Because this is in print I just want to say again that none of this is said in anger or frustration or anything but a tone of trying to reason with you :-)

“I would like to see these sources of extra biblical confirmation. So far you have pointed me to none, merely assured me of their existence.”

Do you think that I’m making this up? Kind of like the New Testament is this huge conspiracy of lies and fabrications. Surely you’re not saying that you’ve never heard of Tacitus, Josephus, Origen, and the like?
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“but you're applying some bizarre conventional wisdom that says that people will never die for their own lies. That is a major assumption.”

John! Come on. You can’t be serious! From your picture I know that you’ve lived long enough to have gained enough experience in life that you should at least know this much about human nature.

Humans do not endure torture for their own lie, and it’s even more absolute that when you have a group of conspirators, not ALL would maintain the lie to the bitter end. While it may be conventional or common knowledge, there is nothing bizarre about it.

Just sit and think about it for even a minute. People confess in a much shorter period of time to things they didn’t even do than do the disciple’s to their claims of seeing Jesus alive again after he’d been crucified.
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“I don't know what you know about Mormons, but Joseph Smith, the founder of the religion, described with much corroboration. . .”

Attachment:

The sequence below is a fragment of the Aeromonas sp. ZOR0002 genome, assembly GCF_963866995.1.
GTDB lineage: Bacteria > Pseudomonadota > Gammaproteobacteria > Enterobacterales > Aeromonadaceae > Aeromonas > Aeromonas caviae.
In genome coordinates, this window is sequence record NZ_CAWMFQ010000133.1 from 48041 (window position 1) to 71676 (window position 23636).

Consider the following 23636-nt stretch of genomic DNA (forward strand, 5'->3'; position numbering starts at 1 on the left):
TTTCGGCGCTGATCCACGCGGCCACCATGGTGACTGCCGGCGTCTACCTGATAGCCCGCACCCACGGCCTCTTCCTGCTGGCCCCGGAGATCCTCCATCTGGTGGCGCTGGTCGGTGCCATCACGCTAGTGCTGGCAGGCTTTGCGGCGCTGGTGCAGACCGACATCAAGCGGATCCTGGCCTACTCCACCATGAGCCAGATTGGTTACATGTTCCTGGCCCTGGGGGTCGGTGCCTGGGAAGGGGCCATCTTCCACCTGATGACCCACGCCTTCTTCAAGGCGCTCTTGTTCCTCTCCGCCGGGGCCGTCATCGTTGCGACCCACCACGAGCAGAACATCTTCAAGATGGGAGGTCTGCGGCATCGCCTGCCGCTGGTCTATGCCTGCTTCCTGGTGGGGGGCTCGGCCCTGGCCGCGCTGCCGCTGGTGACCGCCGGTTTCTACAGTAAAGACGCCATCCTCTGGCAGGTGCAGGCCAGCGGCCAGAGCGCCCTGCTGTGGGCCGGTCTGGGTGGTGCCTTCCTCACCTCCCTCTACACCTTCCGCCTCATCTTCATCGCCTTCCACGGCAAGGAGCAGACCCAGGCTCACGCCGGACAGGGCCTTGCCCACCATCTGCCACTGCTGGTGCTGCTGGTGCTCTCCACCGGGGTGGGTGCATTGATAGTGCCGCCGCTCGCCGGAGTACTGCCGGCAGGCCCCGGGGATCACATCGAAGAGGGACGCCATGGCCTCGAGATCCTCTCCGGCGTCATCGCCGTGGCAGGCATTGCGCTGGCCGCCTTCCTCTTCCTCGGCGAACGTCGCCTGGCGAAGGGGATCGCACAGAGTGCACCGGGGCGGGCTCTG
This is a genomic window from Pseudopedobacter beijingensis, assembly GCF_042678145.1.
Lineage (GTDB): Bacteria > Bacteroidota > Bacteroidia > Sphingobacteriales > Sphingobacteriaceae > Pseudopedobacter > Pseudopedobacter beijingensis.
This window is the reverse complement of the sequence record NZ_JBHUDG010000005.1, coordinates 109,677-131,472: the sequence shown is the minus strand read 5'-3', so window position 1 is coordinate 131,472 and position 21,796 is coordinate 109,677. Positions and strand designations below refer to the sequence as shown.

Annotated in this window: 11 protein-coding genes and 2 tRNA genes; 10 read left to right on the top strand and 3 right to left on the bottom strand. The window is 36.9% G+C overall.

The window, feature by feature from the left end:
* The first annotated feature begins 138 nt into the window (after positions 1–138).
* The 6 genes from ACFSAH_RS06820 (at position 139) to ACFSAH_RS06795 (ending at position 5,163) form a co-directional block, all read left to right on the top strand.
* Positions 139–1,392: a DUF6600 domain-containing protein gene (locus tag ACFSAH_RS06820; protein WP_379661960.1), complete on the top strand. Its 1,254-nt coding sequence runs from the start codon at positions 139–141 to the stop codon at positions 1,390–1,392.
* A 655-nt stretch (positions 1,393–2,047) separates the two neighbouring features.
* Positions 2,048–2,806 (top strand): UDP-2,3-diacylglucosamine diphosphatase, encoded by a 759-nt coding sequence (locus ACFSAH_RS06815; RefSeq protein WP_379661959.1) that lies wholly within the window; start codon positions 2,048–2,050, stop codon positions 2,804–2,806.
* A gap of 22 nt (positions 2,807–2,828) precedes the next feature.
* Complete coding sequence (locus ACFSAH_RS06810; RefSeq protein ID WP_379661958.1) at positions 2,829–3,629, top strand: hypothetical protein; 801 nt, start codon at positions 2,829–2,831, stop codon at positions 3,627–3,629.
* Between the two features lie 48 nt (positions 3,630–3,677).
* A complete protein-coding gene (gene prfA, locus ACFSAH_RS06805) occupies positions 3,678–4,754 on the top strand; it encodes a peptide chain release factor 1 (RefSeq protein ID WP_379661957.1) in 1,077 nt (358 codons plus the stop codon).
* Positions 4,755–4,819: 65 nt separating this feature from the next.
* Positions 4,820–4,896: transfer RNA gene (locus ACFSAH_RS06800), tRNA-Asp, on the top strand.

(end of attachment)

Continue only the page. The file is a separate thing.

There is zero corroboration from Joseph Smith. Zero! He tells of places that have never existed, for which there is zero archaeological evidence and for which there are zero CREDIBLE witnesses. Six of the eleven so called witnesses to the gold plates left the Mormon Church. And they did so simply because they knew they were part of a true conspiracy and they were about to be caught. No torture. No threat of punishment. Just the realisation that they’d been scammed.

Imagine what we would think about the credibility of the testimonies of Jesus’ resurrection if Peter, Paul, James, John and two other disciples had left Christianity within a few years. Remember, this is not like you or I leaving the faith. That happens all the time. We’re talking about Mormon first-hand eyewitnesses and first-hand eyewitnesses to Jesus’ post resurrection appearances. Not a single one of Jesus’ followers left the movement or recanted to some lie. AND there is extra Biblical testimony to prove it. Even IF and that’s a big if several persons did see gold plates, this says absolutely nothing about their content. The issue with Smith’s tales is not whether there actually were eyewitnesses to the plates, but whether the plates contained revealed truth from God. Of that we have ZERO evidence at all.

Unlike the New Testament documents, no specific archaeological findings have been linked to events and places described in The Book of Mormon. On the contrary, there is evidence showing that the Mormon documents are NOT true, including the lack of archaeological evidence where it should be if the Book of Mormon is true. On the other hand, there is considerable evidence outside of the testimony of the disciples, to support the claim of Jesus’ resurrection.